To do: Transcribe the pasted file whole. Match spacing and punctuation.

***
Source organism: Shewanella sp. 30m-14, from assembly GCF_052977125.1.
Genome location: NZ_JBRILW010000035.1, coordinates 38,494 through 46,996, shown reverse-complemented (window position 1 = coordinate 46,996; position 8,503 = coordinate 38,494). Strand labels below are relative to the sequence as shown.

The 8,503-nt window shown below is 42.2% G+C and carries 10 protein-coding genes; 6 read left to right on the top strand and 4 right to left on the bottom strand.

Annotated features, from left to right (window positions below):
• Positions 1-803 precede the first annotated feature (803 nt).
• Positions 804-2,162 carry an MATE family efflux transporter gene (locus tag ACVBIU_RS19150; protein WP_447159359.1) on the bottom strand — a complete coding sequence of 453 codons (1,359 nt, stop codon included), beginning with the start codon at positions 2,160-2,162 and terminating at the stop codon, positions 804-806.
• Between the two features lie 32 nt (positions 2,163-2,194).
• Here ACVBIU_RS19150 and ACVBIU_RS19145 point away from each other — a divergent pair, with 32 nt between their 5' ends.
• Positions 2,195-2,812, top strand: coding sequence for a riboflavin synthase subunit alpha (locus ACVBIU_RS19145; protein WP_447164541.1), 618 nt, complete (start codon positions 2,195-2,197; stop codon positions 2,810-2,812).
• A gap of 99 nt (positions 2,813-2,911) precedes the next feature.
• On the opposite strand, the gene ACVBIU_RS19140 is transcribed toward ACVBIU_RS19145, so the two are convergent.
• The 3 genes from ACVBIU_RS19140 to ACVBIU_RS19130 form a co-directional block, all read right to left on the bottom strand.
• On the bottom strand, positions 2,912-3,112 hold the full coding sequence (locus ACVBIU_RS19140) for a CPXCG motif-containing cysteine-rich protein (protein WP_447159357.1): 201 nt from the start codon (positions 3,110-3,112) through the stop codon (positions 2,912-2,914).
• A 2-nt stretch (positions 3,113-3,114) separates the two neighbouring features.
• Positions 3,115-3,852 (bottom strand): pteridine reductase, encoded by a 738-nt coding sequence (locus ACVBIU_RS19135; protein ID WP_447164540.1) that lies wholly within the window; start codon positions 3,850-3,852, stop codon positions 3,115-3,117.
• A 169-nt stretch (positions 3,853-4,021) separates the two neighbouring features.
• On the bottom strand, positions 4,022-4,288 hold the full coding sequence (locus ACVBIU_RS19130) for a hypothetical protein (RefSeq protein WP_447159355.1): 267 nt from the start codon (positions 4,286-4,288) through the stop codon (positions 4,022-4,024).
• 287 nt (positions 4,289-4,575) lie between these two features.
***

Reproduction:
Source organism: Shewanella sp. 30m-14, from assembly GCF_052977125.1.
Genome location: NZ_JBRILW010000035.1, coordinates 38,494 through 46,996, shown reverse-complemented (window position 1 = coordinate 46,996; position 8,503 = coordinate 38,494). Strand labels below are relative to the sequence as shown.

The 8,503-nt window shown below is 42.2% G+C and carries 10 protein-coding genes; 6 read left to right on the top strand and 4 right to left on the bottom strand.

Annotated features, from left to right (window positions below):
• Positions 1-803 precede the first annotated feature (803 nt).
• Positions 804-2,162 carry an MATE family efflux transporter gene (locus tag ACVBIU_RS19150; protein WP_447159359.1) on the bottom strand — a complete coding sequence of 453 codons (1,359 nt, stop codon included), beginning with the start codon at positions 2,160-2,162 and terminating at the stop codon, positions 804-806.
• Between the two features lie 32 nt (positions 2,163-2,194).
• Here ACVBIU_RS19150 and ACVBIU_RS19145 point away from each other — a divergent pair, with 32 nt between their 5' ends.
• Positions 2,195-2,812, top strand: coding sequence for a riboflavin synthase subunit alpha (locus ACVBIU_RS19145; protein WP_447164541.1), 618 nt, complete (start codon positions 2,195-2,197; stop codon positions 2,810-2,812).
• A gap of 99 nt (positions 2,813-2,911) precedes the next feature.
• On the opposite strand, the gene ACVBIU_RS19140 is transcribed toward ACVBIU_RS19145, so the two are convergent.
• The 3 genes from ACVBIU_RS19140 to ACVBIU_RS19130 form a co-directional block, all read right to left on the bottom strand.
• On the bottom strand, positions 2,912-3,112 hold the full coding sequence (locus ACVBIU_RS19140) for a CPXCG motif-containing cysteine-rich protein (protein WP_447159357.1): 201 nt from the start codon (positions 3,110-3,112) through the stop codon (positions 2,912-2,914).
• A 2-nt stretch (positions 3,113-3,114) separates the two neighbouring features.
• Positions 3,115-3,852 (bottom strand): pteridine reductase, encoded by a 738-nt coding sequence (locus ACVBIU_RS19135; protein ID WP_447164540.1) that lies wholly within the window; start codon positions 3,850-3,852, stop codon positions 3,115-3,117.
• A 169-nt stretch (positions 3,853-4,021) separates the two neighbouring features.
• On the bottom strand, positions 4,022-4,288 hold the full coding sequence (locus ACVBIU_RS19130) for a hypothetical protein (RefSeq protein WP_447159355.1): 267 nt from the start codon (positions 4,286-4,288) through the stop codon (positions 4,022-4,024).
• 287 nt (positions 4,289-4,575) lie between these two features.